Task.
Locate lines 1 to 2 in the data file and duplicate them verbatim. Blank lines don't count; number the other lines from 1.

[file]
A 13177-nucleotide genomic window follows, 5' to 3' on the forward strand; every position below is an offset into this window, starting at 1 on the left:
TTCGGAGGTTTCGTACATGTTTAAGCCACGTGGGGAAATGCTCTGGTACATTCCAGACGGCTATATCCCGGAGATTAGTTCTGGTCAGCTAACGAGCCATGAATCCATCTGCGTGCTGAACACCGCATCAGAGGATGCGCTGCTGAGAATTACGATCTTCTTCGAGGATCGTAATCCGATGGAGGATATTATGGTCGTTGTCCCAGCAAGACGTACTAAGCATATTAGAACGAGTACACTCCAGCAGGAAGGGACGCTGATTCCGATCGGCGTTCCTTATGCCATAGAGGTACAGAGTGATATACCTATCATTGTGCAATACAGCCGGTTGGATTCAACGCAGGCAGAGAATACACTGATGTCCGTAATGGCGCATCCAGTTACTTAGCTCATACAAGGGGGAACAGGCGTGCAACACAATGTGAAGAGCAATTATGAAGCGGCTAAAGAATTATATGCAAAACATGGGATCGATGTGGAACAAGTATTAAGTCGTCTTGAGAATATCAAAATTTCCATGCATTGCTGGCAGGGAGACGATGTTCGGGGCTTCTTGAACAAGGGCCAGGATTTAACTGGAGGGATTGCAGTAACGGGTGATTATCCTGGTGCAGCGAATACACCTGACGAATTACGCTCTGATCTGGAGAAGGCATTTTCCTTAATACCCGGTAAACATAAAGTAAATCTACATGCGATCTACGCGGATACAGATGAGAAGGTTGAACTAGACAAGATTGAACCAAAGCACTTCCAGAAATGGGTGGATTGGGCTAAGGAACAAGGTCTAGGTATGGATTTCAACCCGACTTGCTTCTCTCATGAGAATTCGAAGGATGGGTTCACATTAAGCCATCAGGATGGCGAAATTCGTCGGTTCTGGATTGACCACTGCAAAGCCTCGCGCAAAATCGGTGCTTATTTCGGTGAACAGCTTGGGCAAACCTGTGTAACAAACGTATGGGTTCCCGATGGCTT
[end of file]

A 13177-nucleotide genomic window follows, 5' to 3' on the forward strand; every position below is an offset into this window, starting at 1 on the left:
TTCGGAGGTTTCGTACATGTTTAAGCCACGTGGGGAAATGCTCTGGTACATTCCAGACGGCTATATCCCGGAGATTAGTTCTGGTCAGCTAACGAGCCATGAATCCATCTGCGTGCTGAACACCGCATCAGAGGATGCGCTGCTGAGAATTACGATCTTCTTCGAGGATCGTAATCCGATGGAGGATATTATGGTCGTTGTCCCAGCAAGACGTACTAAGCATATTAGAACGAGTACACTCCAGCAGGAAGGGACGCTGATTCCGATCGGCGTTCCTTATGCCATAGAGGTACAGAGTGATATACCTATCATTGTGCAATACAGCCGGTTGGATTCAACGCAGGCAGAGAATACACTGATGTCCGTAATGGCGCATCCAGTTACTTAGCTCATACAAGGGGGAACAGGCGTGCAACACAATGTGAAGAGCAATTATGAAGCGGCTAAAGAATTATATGCAAAACATGGGATCGATGTGGAACAAGTATTAAGTCGTCTTGAGAATATCAAAATTTCCATGCATTGCTGGCAGGGAGACGATGTTCGGGGCTTCTTGAACAAGGGCCAGGATTTAACTGGAGGGATTGCAGTAACGGGTGATTATCCTGGTGCAGCGAATACACCTGACGAATTACGCTCTGATCTGGAGAAGGCATTTTCCTTAATACCCGGTAAACATAAAGTAAATCTACATGCGATCTACGCGGATACAGATGAGAAGGTTGAACTAGACAAGATTGAACCAAAGCACTTCCAGAAATGGGTGGATTGGGCTAAGGAACAAGGTCTAGGTATGGATTTCAACCCGACTTGCTTCTCTCATGAGAATTCGAAGGATGGGTTCACATTAAGCCATCAGGATGGCGAAATTCGTCGGTTCTGGATTGACCACTGCAAAGCCTCGCGCAAAATCGGTGCTTATTTCGGTGAACAGCTTGGGCAAACCTGTGTAACAAACGTATGGGTTCCCGATGGCTT